“I wrote it because it’s my way of saying, ‘This is America and we’re not going to put up with what you did to us,’ ” he says. “We’re coming after you and there ain’t no place you can hide, and we proved that a little while ago.”
Worley was fresh off a trip to play for the troops and disheartened by a lack of visible military support stateside about a year after the attacks when he and co-writer Wynn Varble set out to remind people of what was lost.
“This is one of those events we need to remember and our need to remember. We need to never forget this. If you think about it, this song could span all of our history as a nation. We set out to write a song that would be timeless, and I think we did,” Worley says of “Have You Forgotten?”
Alan Jackson reluctant to cut 'Where Were You'
However, Jessen feels the message that still endures is found in “Where Were You (When the World Stopped Turning).”
For many people, the song became a comforting and uniting voice of the tragedy giving credence through a series of questions to a wide range of emotions spanning anger, fear, sorrow, confusion and national pride.
But for a while, it looked as if no one would hear it.
Jackson had serious reservations about playing or recording the song because he felt it was wrong to benefit professionally from a song born out of the tragedy.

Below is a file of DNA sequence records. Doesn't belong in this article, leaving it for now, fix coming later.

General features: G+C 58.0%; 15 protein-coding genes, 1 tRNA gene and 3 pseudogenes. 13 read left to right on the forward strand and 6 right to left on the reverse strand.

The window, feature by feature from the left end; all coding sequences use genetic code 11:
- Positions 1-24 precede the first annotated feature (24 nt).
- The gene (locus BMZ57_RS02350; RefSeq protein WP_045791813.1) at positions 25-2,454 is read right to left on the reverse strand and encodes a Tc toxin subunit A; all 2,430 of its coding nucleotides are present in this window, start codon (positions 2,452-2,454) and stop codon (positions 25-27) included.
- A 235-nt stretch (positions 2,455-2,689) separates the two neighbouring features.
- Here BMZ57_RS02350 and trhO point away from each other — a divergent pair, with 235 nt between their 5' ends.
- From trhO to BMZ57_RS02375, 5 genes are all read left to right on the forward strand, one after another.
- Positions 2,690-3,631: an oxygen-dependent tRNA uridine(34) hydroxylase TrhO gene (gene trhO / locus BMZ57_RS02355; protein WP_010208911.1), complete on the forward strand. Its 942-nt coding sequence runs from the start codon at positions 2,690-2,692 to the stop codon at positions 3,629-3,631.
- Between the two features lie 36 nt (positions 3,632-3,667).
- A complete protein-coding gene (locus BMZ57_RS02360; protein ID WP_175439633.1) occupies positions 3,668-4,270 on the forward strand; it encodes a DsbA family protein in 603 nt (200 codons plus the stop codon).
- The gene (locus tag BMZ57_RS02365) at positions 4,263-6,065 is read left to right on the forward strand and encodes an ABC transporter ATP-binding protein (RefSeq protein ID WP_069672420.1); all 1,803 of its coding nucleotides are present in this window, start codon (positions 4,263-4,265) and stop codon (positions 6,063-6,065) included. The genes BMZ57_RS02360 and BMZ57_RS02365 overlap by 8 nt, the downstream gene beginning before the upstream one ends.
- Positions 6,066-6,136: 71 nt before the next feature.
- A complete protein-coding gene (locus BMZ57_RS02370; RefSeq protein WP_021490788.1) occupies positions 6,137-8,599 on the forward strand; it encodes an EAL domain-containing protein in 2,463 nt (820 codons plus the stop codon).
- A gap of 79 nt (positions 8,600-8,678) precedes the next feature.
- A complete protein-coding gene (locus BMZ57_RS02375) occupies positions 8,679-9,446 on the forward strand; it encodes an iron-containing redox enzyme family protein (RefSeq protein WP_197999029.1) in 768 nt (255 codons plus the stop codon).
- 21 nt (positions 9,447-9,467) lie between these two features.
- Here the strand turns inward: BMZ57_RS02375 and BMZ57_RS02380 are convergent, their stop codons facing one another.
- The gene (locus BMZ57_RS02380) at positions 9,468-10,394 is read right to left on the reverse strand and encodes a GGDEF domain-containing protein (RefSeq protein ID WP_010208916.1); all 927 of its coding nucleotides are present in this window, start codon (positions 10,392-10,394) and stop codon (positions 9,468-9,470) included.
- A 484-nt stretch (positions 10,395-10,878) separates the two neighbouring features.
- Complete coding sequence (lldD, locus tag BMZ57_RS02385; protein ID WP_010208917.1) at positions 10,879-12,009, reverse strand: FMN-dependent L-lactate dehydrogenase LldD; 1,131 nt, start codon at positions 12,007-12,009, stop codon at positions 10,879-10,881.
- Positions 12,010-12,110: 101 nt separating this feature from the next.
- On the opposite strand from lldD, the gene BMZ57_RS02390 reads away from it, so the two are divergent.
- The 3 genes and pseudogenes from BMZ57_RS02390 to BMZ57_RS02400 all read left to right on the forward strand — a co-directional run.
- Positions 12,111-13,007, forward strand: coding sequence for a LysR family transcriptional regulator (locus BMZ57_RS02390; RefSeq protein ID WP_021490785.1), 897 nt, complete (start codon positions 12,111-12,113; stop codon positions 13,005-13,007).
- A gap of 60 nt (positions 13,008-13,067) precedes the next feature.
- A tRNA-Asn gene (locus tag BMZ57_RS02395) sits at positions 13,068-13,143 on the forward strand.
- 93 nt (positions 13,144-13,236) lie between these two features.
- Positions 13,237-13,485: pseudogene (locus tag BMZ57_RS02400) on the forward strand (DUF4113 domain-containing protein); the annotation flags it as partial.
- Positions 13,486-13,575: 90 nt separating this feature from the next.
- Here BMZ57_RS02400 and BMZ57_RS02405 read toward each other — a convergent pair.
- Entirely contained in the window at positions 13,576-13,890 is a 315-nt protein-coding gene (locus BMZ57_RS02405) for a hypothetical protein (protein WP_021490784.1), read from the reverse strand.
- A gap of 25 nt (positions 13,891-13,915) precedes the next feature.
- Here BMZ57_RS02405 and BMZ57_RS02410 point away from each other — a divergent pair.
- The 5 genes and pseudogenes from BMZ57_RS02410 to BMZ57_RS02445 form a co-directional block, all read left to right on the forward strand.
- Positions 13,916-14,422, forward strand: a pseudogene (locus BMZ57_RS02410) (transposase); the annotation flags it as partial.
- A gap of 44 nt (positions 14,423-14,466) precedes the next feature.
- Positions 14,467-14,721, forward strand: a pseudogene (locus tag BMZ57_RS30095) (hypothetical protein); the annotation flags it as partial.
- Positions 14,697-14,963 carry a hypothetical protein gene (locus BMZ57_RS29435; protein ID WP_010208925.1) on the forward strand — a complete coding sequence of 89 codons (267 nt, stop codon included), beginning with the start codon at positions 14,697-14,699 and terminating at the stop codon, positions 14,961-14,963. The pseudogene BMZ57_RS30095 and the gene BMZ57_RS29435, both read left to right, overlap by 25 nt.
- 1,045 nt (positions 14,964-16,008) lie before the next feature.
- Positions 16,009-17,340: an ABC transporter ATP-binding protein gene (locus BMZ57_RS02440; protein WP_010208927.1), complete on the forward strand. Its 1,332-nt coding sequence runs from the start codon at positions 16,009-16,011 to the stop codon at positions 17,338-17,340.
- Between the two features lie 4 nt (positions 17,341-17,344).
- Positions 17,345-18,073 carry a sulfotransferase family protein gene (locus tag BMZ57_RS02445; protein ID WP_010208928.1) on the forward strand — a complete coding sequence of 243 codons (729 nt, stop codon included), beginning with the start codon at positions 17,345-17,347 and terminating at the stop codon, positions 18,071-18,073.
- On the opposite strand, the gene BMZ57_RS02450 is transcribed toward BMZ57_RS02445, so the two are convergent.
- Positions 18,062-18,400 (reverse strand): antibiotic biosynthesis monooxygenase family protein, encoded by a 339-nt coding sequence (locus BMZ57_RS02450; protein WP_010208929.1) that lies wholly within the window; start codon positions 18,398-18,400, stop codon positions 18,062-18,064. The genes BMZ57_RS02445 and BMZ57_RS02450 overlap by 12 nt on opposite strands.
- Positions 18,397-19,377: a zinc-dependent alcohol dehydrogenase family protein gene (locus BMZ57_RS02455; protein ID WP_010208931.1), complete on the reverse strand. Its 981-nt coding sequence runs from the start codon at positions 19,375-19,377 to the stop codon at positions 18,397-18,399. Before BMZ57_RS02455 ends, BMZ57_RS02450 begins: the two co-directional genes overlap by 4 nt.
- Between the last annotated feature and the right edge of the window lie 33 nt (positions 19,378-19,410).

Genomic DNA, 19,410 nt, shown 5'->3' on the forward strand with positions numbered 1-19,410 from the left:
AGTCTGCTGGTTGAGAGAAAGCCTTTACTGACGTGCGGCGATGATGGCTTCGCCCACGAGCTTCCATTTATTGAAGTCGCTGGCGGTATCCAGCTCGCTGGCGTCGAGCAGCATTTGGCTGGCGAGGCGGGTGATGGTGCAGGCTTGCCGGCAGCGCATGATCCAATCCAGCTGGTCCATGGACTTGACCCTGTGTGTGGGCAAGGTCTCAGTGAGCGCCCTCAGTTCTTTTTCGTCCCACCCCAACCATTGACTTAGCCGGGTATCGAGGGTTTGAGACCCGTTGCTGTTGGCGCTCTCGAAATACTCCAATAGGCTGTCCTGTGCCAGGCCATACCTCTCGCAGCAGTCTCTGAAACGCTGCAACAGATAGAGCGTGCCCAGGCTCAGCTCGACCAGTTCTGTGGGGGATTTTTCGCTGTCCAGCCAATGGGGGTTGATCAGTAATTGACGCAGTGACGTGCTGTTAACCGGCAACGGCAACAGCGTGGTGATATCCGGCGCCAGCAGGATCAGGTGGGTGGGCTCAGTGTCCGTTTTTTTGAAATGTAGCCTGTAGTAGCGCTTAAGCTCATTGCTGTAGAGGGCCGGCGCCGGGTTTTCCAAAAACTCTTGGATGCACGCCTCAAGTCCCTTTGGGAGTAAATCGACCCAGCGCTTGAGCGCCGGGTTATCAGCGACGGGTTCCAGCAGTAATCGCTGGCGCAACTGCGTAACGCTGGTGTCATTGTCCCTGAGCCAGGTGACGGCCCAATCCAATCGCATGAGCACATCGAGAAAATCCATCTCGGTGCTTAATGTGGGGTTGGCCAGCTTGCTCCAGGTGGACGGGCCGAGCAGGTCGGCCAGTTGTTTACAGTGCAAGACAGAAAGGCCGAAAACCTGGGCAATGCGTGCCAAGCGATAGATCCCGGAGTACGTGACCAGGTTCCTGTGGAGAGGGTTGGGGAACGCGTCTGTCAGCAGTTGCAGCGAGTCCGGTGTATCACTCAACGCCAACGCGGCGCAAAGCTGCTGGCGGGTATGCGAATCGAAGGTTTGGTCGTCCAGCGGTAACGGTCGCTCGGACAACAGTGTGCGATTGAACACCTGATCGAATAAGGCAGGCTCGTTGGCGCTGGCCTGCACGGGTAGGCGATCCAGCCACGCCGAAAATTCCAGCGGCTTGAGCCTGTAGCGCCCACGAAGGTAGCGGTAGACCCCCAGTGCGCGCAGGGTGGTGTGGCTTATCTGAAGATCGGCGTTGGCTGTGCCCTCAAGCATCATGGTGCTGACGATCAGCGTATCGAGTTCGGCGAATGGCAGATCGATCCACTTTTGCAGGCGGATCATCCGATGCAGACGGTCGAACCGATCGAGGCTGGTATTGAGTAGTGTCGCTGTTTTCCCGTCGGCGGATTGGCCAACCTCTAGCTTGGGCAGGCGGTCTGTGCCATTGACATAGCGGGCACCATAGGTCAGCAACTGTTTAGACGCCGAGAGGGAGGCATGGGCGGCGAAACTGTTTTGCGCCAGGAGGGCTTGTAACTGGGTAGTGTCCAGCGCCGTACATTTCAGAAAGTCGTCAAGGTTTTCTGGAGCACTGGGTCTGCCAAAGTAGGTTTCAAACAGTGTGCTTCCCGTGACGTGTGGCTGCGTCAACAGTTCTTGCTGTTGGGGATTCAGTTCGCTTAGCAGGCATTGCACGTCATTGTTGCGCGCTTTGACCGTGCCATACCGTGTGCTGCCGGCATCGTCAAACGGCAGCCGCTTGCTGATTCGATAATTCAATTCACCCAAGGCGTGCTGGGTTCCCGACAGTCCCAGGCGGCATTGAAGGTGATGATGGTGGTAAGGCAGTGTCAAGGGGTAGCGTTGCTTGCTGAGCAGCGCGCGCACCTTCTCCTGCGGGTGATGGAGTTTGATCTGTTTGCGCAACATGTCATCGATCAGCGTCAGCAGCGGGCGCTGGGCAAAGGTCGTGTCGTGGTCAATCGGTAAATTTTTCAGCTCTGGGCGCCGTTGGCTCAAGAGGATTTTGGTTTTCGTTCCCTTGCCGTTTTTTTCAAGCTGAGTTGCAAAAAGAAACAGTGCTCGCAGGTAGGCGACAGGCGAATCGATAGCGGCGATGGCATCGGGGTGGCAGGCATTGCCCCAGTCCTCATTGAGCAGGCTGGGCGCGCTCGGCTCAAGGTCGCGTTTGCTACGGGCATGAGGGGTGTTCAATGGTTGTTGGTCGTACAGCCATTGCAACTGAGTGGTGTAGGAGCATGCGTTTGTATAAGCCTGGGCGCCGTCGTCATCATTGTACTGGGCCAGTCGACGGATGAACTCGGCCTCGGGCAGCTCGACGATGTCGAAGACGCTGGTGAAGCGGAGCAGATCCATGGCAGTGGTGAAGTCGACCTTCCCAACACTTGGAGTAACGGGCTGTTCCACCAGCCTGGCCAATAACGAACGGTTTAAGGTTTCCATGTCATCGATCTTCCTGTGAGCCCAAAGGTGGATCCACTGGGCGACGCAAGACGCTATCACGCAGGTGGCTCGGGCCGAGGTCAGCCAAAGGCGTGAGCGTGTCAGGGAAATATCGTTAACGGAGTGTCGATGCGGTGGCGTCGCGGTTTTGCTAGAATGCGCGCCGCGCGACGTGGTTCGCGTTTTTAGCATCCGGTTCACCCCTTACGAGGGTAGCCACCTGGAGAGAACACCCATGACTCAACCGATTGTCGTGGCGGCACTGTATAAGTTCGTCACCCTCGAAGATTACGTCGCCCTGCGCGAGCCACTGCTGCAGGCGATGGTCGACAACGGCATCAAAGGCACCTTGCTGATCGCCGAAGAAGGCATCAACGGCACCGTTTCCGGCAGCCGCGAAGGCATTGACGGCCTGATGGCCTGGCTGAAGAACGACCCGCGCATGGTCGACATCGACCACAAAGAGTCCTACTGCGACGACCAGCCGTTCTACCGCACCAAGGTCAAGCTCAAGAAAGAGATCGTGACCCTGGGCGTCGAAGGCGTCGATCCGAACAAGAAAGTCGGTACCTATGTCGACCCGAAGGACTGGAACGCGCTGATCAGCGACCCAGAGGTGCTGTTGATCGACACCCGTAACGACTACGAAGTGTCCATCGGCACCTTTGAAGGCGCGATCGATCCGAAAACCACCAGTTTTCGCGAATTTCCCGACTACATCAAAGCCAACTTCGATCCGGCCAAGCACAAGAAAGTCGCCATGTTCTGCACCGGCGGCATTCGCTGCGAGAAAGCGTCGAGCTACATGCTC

“I didn’t really want to write something for it or feel like I should, but this song just came out of nowhere,” he says. “I played it for my wife, Denise, and she thought it was special, and then my producer and record label and everybody said I should record it, but I was reluctant.”
Jackson relented and performed the song live for the first time in November 2001 at the CMA Awards, which were held under tight security at the Grand Ole Opry House. Jessen wept with the rest of the audience as Jackson strummed through the verses.
“That’s not something that happens in mass at the CMAs,” Jessen says. “(The song) is what really allowed people to let it all out, and to me, I think the underlying message at the time was, ‘It’s OK to not you feel about it,’ and that, ‘It’s OK to feel more than one emotion about it,’ and that was a tremendous relief. I think a lot of the tears we saw at the Opry (House) that night were tears of relief because somebody said it, somebody actually stood there and told us what was in our hearts.”
“Where Were You” has become another career song for Jackson. He has played it at the Pentagon for 9/11 survivors, some of them still bandaged and disfigured from their injuries, and on the streets of New York City.
“It’s just something you can’t hardly describe, to be able to sing that in some of those locations with people who were involved so directly and see their reactions and all,” Jackson says. “It makes me feel really good about being able to share that music with them and see it make a difference to them.”
Now Jackson is set to play the song on Sunday night at Washington National Cathedral for the nationally televised A Concert for Hope. President Barack Obama will attend, and he will be the fourth president for whom Jackson has performed. The singer is nervous and still eschews any credit.
“Like the song says, I’m just a singer of simple songs,” Jackson says. “I’m nothing special. I ain’t no prophet. God sent the stuff down here, and I just wrote it down.”Cindy Watts